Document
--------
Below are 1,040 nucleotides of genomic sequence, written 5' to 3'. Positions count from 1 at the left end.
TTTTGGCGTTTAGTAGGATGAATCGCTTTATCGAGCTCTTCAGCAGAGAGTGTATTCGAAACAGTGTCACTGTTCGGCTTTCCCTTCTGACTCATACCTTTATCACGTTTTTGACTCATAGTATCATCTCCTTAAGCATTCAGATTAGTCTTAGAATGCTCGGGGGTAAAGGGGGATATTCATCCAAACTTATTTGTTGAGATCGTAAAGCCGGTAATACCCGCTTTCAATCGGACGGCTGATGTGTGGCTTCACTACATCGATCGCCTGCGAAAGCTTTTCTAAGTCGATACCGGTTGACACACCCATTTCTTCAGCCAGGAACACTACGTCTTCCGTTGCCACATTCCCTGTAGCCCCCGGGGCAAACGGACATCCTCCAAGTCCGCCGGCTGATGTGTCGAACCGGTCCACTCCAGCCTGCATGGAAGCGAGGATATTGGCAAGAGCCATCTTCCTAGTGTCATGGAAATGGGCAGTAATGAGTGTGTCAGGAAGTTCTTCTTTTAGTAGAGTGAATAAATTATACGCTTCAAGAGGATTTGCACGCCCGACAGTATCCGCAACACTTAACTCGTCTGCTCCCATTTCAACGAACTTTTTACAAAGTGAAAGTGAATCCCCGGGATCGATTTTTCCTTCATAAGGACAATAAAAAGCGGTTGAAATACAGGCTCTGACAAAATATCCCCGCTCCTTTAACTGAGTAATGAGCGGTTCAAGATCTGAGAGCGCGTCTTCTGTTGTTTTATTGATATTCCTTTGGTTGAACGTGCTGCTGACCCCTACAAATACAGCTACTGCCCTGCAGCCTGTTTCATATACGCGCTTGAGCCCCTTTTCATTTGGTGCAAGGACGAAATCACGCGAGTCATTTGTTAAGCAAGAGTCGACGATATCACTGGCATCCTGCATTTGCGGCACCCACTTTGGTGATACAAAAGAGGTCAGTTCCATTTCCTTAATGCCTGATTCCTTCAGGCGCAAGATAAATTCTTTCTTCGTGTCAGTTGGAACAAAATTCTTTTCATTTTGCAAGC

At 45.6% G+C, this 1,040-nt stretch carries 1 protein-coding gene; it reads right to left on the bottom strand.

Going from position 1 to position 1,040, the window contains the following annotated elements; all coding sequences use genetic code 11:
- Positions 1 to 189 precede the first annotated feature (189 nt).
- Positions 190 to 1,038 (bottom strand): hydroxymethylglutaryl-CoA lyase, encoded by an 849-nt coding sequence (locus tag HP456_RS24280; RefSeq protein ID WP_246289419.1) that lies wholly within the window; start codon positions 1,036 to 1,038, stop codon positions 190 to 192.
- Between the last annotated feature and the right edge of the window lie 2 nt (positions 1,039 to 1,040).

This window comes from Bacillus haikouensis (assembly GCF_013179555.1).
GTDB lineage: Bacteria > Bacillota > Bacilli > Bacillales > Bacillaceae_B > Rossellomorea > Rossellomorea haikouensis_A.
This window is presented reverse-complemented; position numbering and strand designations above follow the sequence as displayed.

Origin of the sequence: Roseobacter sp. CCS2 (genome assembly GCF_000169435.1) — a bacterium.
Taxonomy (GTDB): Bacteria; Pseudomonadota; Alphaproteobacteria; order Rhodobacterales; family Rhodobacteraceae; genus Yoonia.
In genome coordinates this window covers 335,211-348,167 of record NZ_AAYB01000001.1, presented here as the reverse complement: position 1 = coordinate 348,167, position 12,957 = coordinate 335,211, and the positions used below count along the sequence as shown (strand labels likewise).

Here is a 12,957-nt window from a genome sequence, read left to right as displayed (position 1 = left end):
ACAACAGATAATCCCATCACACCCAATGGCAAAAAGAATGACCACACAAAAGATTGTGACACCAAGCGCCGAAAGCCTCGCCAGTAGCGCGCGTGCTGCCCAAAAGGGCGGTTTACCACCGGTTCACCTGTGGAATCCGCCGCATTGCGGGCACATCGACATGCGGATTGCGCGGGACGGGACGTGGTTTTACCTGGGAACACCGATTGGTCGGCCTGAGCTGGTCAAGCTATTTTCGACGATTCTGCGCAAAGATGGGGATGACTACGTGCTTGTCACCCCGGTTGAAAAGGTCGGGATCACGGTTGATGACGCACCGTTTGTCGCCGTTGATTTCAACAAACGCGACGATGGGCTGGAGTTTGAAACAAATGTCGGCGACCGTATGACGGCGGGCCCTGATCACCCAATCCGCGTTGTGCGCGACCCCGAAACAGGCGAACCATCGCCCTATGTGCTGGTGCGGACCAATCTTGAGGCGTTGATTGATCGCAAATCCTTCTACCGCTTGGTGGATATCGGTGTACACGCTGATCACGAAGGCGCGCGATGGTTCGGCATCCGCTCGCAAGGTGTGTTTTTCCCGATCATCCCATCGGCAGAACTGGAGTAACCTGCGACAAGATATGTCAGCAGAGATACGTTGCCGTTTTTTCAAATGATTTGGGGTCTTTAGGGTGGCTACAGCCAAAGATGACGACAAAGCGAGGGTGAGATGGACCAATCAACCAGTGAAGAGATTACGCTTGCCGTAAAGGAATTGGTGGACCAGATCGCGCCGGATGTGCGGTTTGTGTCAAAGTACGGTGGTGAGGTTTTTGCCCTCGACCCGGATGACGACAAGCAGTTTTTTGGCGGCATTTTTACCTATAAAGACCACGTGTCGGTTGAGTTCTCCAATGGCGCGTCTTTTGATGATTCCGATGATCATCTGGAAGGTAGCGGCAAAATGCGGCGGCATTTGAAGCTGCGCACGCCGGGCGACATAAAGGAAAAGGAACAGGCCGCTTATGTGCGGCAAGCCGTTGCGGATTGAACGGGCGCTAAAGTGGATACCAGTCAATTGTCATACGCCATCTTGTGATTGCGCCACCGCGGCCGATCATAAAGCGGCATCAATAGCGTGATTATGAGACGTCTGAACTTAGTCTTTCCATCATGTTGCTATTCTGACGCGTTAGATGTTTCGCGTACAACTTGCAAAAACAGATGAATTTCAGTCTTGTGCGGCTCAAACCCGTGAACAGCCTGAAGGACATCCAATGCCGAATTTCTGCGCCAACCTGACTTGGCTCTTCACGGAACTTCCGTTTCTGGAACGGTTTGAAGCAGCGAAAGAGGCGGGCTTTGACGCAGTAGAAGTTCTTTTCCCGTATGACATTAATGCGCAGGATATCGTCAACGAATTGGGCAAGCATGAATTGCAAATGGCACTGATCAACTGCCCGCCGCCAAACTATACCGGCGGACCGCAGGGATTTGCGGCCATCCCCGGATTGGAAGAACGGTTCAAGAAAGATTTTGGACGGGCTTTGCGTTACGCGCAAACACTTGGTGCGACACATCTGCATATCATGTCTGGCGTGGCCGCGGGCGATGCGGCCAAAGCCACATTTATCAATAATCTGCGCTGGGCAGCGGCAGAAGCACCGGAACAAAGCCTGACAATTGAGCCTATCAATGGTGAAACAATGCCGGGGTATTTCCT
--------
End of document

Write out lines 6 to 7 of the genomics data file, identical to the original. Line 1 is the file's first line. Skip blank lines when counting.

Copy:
- Positions 190 to 1,038 (bottom strand): hydroxymethylglutaryl-CoA lyase, encoded by an 849-nt coding sequence (locus tag HP456_RS24280; RefSeq protein ID WP_246289419.1) that lies wholly within the window; start codon positions 1,036 to 1,038, stop codon positions 190 to 192.
- Between the last annotated feature and the right edge of the window lie 2 nt (positions 1,039 to 1,040).